channel during construction. Fry salvaging took place over a 3-day period using baited minnow
traps, pole seines and volunteers from the Morrison Creek Streamkeepers. Flow into the side-
channel was reduced slowly during this period by adding stop logs at the intake control box to
facilitate the fry salvage operation. Salvaged fry were counted, identified to species and released
into the Puntledge River mainstem. A filter fence was placed across an existing stoplog weir
structure, 40 m upstream form the channel outlet, to trap silt that may have reached the lower
channel during construction.

3.2         Gravel, boulder and LWD placement

Spawning gravel, boulders and stumps were delivered to the site in dump trucks and stockpiled
until needed. A Bobcat was used to move materials (boulders and spawning gravel) to the channel
while an EX 70 working within the channel distributed the materials. Where machine access was
limited, boulders and gravel were moved by hand. LWD for channel complexing was salvaged
from windfall adjacent the channel and rootwads and were placed in the upper channel with an
EX 70 and EX 150 excavator.

4 Results

Between August 26 and November 30, 2003, the following construction and monitoring activities
were completed in the Jack Hames side-channel:




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Puntledge River Habitat Restoration
Jack Hames Side-Channel Improvements 2003-2004



•     Placement of ~47 pieces of LWD to construct 8 habitat features designed to provide cover for
      fish and increase stream complexity. LWD complexes are associated with either new or
      existing riffle features.
•     Placement of ~60 pieces of LWD (rootwads) in the upper rearing pond (0 + 90 m) to provide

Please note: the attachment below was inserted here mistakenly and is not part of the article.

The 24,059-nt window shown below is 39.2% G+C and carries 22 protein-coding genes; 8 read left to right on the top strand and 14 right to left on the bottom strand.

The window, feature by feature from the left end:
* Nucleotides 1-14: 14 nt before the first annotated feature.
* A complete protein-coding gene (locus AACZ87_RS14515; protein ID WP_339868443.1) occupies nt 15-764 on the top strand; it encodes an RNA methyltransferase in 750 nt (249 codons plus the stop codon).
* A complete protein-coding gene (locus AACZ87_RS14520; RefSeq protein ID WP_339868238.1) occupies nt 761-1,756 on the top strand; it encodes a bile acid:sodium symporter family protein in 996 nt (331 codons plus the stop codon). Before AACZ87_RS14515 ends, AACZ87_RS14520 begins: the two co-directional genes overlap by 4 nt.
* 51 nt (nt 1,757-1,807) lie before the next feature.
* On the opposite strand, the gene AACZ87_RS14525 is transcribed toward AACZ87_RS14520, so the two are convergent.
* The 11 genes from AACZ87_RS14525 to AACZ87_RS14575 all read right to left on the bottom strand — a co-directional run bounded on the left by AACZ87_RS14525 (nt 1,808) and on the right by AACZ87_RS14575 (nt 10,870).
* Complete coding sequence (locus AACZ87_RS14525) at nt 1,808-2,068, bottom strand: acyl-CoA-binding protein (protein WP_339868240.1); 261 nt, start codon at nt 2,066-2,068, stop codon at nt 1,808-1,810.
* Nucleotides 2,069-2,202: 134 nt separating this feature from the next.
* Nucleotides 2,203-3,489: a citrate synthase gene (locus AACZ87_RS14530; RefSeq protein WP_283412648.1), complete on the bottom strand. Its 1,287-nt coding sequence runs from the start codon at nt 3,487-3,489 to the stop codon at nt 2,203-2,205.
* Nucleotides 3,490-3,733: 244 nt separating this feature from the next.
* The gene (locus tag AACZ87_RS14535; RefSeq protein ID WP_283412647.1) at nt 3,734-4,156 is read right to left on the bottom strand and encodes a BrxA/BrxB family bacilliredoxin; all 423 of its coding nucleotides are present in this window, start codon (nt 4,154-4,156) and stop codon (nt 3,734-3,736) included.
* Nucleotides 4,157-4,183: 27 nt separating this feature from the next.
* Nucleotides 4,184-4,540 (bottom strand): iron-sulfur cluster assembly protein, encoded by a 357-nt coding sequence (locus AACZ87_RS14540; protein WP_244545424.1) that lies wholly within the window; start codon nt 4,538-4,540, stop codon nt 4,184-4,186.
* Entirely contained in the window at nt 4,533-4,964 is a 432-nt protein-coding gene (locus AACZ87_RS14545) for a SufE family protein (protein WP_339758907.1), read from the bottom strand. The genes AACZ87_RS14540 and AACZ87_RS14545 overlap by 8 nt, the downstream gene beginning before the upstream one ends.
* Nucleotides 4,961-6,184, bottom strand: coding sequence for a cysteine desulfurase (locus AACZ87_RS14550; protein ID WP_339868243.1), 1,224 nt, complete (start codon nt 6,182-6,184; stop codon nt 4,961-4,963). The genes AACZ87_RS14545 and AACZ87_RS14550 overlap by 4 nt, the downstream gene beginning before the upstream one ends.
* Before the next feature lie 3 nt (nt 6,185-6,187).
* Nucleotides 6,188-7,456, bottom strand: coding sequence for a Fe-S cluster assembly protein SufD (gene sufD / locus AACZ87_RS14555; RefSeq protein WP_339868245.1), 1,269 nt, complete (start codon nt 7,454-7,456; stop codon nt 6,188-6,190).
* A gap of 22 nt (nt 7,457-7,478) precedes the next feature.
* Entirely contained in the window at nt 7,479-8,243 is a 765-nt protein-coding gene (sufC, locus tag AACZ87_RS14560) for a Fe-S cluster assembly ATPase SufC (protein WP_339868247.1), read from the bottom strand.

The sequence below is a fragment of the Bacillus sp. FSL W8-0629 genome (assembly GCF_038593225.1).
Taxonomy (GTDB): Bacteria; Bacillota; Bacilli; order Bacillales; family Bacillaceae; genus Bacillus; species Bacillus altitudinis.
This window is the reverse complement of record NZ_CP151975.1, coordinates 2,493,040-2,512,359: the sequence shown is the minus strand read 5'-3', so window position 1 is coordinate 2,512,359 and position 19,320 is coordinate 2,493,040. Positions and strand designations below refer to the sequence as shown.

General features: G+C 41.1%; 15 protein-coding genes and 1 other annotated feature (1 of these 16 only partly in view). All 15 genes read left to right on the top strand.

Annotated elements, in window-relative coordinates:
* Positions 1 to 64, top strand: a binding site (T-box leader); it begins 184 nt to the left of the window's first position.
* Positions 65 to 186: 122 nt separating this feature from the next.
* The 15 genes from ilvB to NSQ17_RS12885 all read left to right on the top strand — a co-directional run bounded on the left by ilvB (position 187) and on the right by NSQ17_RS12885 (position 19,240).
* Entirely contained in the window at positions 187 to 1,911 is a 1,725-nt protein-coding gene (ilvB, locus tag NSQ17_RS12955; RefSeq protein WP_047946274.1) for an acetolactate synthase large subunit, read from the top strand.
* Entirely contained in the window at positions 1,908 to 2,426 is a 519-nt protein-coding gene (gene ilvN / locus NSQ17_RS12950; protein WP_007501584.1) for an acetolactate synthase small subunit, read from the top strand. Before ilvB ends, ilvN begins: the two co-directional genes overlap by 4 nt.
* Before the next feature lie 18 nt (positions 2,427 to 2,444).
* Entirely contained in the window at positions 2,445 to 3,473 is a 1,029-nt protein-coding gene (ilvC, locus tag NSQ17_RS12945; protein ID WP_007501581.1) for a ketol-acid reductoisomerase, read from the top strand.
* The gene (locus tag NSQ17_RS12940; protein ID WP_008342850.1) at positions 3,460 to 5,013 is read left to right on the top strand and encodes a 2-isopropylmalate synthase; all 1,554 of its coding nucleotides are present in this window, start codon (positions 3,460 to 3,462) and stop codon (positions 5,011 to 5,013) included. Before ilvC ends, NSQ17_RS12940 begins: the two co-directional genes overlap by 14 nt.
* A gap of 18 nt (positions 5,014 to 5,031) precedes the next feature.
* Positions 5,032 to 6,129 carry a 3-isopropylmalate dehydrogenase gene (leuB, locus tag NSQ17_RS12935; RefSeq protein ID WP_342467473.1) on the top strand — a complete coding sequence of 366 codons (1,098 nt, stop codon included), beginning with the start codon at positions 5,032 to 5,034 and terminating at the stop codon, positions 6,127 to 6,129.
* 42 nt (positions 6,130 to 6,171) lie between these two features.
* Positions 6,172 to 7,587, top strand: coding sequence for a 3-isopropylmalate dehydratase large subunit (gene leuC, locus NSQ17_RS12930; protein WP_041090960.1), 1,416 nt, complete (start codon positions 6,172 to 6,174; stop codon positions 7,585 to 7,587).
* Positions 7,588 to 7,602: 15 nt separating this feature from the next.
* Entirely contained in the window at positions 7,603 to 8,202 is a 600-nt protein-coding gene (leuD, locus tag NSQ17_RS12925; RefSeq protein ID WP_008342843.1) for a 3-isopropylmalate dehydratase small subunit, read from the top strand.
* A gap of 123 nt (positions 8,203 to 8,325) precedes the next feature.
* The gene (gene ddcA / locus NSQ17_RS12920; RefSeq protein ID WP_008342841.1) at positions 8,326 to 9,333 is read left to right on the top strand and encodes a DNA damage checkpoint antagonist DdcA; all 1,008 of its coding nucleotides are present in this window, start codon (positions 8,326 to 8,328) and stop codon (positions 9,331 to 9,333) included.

cover for fish (Photo 3 & 4).
•     Placement of 141 m3 of spawning gravel at critical locations in proximity with new and
      existing riffle features.
•     Construction of 8 rock riffles using 113 m3 of rock (300-500 mm dia). While most riffles
      were added features to the channel, three were used to replace existing concrete weirs that
      were removed intact and used to build cut-bank features (Photos 1, 2 & 6). An estimated 14
      m3 of rocks were used to build each riffle.
•     Bioengineering technique using prescribed riparian plants to revegetate an estimated 60 m2 of
      ground disturbed during construction.
•     Exposed construction sites including tote roads were deactivated and grass-seeded to
      minimize erosion and accelerate revegetation.
•     Installation of a chum salmon exclusion fence at the channel outlet to prevent the repeated
      utilization of spawning gravels and exposure of incubating pink eggs by chums
      (Photo 5).
•     Installation of a sign adjacent the channel in Bear James Park to raise public awareness about
      the importance of the fish habitat structures and channel improvements, and the overall value
      of this channel in the ecologic health of the Puntledge River watershed.
•     Visual surveys of pink salmon spawning activity in the channel and chum salmon access
      above the exclusion fence.


5 Discussion

Following completion of the project, flows were established in the side-channel to attract pink
salmon from the Puntledge River mainstem. Over 1000 pink salmon spawned in Jack Hames
channel between mid-September and the end of October. Although this number is similar to past
escapements, spawning and incubation success is expected to be much higher due to the